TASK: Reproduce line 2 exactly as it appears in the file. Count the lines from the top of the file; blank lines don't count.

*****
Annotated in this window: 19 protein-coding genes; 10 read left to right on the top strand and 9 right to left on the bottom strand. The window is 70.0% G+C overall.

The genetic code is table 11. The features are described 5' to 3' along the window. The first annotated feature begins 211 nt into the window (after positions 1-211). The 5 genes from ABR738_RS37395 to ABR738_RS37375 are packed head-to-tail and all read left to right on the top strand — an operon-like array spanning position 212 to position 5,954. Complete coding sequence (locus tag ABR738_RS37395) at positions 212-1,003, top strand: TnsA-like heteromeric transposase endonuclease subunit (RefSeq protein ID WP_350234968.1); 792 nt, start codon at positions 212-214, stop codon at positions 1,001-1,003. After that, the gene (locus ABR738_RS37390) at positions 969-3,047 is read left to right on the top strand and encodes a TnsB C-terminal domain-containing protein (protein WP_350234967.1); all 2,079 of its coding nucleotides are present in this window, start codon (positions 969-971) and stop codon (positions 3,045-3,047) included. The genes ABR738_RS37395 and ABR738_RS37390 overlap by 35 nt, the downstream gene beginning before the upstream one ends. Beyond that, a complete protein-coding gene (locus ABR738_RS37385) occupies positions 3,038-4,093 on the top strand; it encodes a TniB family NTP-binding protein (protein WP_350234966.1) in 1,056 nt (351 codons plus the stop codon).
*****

The genetic code is table 11. The features are described 5' to 3' along the window. The first annotated feature begins 211 nt into the window (after positions 1-211). The 5 genes from ABR738_RS37395 to ABR738_RS37375 are packed head-to-tail and all read left to right on the top strand — an operon-like array spanning position 212 to position 5,954. Complete coding sequence (locus tag ABR738_RS37395) at positions 212-1,003, top strand: TnsA-like heteromeric transposase endonuclease subunit (RefSeq protein ID WP_350234968.1); 792 nt, start codon at positions 212-214, stop codon at positions 1,001-1,003. After that, the gene (locus ABR738_RS37390) at positions 969-3,047 is read left to right on the top strand and encodes a TnsB C-terminal domain-containing protein (protein WP_350234967.1); all 2,079 of its coding nucleotides are present in this window, start codon (positions 969-971) and stop codon (positions 3,045-3,047) included. The genes ABR738_RS37395 and ABR738_RS37390 overlap by 35 nt, the downstream gene beginning before the upstream one ends. Beyond that, a complete protein-coding gene (locus ABR738_RS37385) occupies positions 3,038-4,093 on the top strand; it encodes a TniB family NTP-binding protein (protein WP_350234966.1) in 1,056 nt (351 codons plus the stop codon).